Southern Kruger National Park is the most visited part of the game reserve. Most people enter the park in this region, simply because, for many, it’s the closest part of the park from wherever they’re travelling from.
It’s also possible to see all of the big 5 animals (you could see them all in other areas too, but it seems more common to see them all in south Kruger Park) and plenty of others when you’re in this area, such as the very rare and endangered wild dog.
You can enter the southern part of the park through the following gates:
- Paul Kruger Gate
- Phabeni Gate
- Numbi Gate
- Malelane Gate (this is the closest gate to Johannesburg)
- Crocodile Bridge Gate
Southern Kruger is typically defined by its geography. If you look at a Kruger National Park map, you’ll see that the southernmost section is wider than the rest of the park. Going north, the park gets narrower. Once you reach this slimmer section, you’ll have left southern Kruger behind and be moving into the central part of the park.
Southern Kruger Park Accommodation
If you’re looking for accommodation in the region, there are no hotels inside southern Kruger (or what you would typically know a hotel to be).
There are however, rest camps which cater for a variety of budgets and styles, such as rondavels (which are round thatched huts), but all are self-catering.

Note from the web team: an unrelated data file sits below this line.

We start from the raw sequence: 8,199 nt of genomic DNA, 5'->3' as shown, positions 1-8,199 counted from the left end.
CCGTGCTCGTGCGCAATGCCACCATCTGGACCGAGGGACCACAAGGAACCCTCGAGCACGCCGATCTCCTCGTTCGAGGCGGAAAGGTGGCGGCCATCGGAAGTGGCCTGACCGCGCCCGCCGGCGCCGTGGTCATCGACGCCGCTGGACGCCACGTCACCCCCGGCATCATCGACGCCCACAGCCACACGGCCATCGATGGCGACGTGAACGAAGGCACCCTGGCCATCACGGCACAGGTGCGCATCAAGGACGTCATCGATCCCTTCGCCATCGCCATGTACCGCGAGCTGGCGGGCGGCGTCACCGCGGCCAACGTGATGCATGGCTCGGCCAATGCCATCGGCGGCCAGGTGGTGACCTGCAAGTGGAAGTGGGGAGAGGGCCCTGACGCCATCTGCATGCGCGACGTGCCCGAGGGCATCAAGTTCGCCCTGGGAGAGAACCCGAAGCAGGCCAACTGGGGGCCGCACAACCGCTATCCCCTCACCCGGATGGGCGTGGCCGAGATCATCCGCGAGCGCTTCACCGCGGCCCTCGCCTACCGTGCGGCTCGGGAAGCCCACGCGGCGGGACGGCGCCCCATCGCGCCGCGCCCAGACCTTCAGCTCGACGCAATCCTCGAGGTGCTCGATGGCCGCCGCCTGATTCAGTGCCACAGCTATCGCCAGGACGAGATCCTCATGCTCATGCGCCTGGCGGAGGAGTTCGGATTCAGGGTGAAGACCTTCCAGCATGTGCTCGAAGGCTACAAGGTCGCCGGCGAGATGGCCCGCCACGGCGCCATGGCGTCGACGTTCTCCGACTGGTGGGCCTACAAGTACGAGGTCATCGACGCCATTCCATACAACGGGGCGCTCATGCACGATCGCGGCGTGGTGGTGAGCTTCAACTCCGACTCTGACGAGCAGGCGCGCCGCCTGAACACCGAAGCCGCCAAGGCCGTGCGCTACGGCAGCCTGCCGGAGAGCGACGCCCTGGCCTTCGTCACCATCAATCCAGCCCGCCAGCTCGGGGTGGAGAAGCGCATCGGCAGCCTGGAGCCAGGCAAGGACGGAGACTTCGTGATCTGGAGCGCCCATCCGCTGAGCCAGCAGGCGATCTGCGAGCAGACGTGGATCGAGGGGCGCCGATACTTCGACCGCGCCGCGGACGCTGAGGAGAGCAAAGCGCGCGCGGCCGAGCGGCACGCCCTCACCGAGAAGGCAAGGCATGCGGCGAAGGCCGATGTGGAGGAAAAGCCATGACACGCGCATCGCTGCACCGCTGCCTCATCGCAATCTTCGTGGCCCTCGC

Main rest camps have cafes and/or restaurants, so if you’re not prepared to make your own meals, you can eat there. You won’t go hungry!
Southern rest camps are:
The most upmarket accommodation, hidden in the savannah, is luxury private lodges in southern Kruger Park. All these 5 star lodges are run independently of Kruger National Park, but still in accordance with its conservation ideals:
- Camp Shawu
- Camp Shonga
- Jock Safari Lodge
- Little Jock
- Lukimbi Safari Lodge
- Plains Camp
- Rhino Post Safari Lodge
- Shishangeni Private Lodge
- Tinga Legends Lodge
- Tinga Narina Lodge
Some people want to know which of the Kruger National Park regions is the best! North, south or central Kruger?
It comes down to a matter of opinion and what you want to see and do in the park.
The landscape changes throughout the park which affects the type of ecosystem. Different ecosystems support a different array of flora and animals. What you see on your safari will vary accordingly.
If you’re in the south of the park a three or four day safari is a good amount of time to have a comprehensive visit in this region.